An eleven year old boy from Aleppo
whose eyes hold only things no longer there
– a citadel, a moat, safe rooms of shadow,
‘afterwardness’ in his thousand yard stare –
years later, decades even, might turn around
to see, through the long tunnel of that gaze,
a yard, a pond and pine trees that surround,
as in a chaharbagh, four branching pathways.
Where do memories hide? the pine trees sing.
In language of course, the four pathways reply.
What if the words be lost? the pine trees sigh.
Lost, the echo comes, lost like me in air.
Then sing, the pathways answer, sigh and sing
for the echo, for nothing, no one, nowhere.
Ghazal: It’s Heartache
When you wake to jitters every day, it’s heartache.
Ignore it, explore it, either way, it’s heartache.
Youth’s a map you can never refold,
from Yokohama to Hudson Bay, it’s heartache.
Follow the piper, lost on the road,
whistle the tune that led him astray: it’s heartache.
Stop at the roadside, name each flower,
the loveliness that will always stay: it’s heartache.
Why do nightingales sing in the dark?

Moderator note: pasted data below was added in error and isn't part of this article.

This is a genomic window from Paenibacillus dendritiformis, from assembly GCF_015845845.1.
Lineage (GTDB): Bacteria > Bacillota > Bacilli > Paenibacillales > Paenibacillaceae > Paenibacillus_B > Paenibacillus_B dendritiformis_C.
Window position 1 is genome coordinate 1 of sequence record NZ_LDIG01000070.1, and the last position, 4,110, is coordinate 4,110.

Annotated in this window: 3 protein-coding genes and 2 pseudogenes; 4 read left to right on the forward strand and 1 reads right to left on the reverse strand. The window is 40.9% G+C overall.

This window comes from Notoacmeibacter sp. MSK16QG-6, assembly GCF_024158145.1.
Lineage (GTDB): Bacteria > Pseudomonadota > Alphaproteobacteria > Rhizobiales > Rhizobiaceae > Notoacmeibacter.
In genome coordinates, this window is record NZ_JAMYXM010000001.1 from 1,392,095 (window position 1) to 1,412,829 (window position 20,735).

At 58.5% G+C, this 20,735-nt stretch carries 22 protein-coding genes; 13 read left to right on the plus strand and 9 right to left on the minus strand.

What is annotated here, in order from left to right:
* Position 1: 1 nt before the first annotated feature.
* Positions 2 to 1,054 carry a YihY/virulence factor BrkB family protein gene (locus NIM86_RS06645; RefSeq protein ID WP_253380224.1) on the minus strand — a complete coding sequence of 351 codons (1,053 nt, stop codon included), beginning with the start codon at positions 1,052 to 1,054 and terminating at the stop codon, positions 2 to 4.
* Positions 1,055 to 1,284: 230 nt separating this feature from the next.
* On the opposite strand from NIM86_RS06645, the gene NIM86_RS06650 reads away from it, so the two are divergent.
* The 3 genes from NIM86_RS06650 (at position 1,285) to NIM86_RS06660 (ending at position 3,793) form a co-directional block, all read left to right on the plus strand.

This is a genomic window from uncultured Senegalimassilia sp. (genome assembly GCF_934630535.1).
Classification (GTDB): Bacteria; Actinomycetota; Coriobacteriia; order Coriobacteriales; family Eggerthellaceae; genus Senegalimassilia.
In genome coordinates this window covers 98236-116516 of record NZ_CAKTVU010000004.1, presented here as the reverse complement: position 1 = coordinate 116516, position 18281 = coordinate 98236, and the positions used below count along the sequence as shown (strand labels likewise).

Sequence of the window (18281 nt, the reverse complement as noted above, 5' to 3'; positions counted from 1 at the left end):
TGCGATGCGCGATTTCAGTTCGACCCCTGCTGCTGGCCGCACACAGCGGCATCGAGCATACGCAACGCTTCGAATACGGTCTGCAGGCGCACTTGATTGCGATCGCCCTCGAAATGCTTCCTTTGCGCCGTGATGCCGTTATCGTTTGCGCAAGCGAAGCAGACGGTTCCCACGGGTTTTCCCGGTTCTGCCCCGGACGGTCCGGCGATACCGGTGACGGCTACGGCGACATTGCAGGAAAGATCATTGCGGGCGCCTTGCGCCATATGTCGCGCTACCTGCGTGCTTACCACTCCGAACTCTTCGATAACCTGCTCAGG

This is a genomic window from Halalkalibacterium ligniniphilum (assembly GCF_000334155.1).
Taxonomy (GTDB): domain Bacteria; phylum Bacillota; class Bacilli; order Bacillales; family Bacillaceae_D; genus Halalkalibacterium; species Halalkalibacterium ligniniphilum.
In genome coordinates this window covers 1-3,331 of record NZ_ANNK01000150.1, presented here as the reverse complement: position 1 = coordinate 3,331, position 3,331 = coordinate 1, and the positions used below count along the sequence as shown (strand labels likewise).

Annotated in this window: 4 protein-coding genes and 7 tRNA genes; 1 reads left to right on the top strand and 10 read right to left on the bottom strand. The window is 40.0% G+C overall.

Ask the radif, it will only say ‘it’s heartache’.
Let khalvati, ‘a quiet retreat’,
close my ghazal and heal as it may its heartache.
Child: New and Selected Poems (Carcanet Press 2011)
Come close the flower says and we come close,
close enough to lift, cup and smell the rose,
breathe in a perfume deep enough to find
language for it but, words having grown unkind,
think back instead to a time before we knew
what we know now. When every word was true
and roses smelt divine. What went wrong?
Long before the breath of a cradle song.
Some lives fall, some flower. And some are granted
birthrights, a verandah, a sunken quadrant
of old rose trees, a fountain dry as ground
but still a fountain, in sense if not in sound.
Like a rose she slept in the morning sun.
Each vein a small blue river, each eyelash shone.